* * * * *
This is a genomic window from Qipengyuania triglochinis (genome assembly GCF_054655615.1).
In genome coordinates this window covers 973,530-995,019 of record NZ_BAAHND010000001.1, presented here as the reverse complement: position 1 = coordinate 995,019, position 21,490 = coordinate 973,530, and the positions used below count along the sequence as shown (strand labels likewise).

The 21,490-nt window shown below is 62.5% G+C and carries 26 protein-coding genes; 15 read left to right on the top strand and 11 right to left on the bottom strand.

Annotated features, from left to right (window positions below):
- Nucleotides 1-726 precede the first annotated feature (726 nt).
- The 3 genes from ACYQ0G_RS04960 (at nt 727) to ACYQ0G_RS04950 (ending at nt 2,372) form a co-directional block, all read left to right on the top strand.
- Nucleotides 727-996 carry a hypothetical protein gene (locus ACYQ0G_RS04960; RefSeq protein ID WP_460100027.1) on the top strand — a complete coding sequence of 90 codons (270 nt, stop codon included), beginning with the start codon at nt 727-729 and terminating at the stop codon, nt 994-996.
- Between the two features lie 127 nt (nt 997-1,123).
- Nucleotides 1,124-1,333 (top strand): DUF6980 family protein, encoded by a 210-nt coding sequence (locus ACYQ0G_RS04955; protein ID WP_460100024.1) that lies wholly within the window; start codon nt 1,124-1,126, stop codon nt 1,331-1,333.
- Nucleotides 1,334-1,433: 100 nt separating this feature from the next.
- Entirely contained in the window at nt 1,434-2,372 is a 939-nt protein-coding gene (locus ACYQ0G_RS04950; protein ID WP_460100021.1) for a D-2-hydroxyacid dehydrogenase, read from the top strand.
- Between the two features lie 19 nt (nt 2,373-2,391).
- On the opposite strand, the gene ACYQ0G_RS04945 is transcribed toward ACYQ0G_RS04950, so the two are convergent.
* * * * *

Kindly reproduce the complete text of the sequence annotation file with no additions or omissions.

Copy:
This is a genomic window from Qipengyuania triglochinis (genome assembly GCF_054655615.1).
In genome coordinates this window covers 973,530-995,019 of record NZ_BAAHND010000001.1, presented here as the reverse complement: position 1 = coordinate 995,019, position 21,490 = coordinate 973,530, and the positions used below count along the sequence as shown (strand labels likewise).

The 21,490-nt window shown below is 62.5% G+C and carries 26 protein-coding genes; 15 read left to right on the top strand and 11 right to left on the bottom strand.

Annotated features, from left to right (window positions below):
- Nucleotides 1-726 precede the first annotated feature (726 nt).
- The 3 genes from ACYQ0G_RS04960 (at nt 727) to ACYQ0G_RS04950 (ending at nt 2,372) form a co-directional block, all read left to right on the top strand.
- Nucleotides 727-996 carry a hypothetical protein gene (locus ACYQ0G_RS04960; RefSeq protein ID WP_460100027.1) on the top strand — a complete coding sequence of 90 codons (270 nt, stop codon included), beginning with the start codon at nt 727-729 and terminating at the stop codon, nt 994-996.
- Between the two features lie 127 nt (nt 997-1,123).
- Nucleotides 1,124-1,333 (top strand): DUF6980 family protein, encoded by a 210-nt coding sequence (locus ACYQ0G_RS04955; protein ID WP_460100024.1) that lies wholly within the window; start codon nt 1,124-1,126, stop codon nt 1,331-1,333.
- Nucleotides 1,334-1,433: 100 nt separating this feature from the next.
- Entirely contained in the window at nt 1,434-2,372 is a 939-nt protein-coding gene (locus ACYQ0G_RS04950; protein ID WP_460100021.1) for a D-2-hydroxyacid dehydrogenase, read from the top strand.
- Between the two features lie 19 nt (nt 2,373-2,391).
- On the opposite strand, the gene ACYQ0G_RS04945 is transcribed toward ACYQ0G_RS04950, so the two are convergent.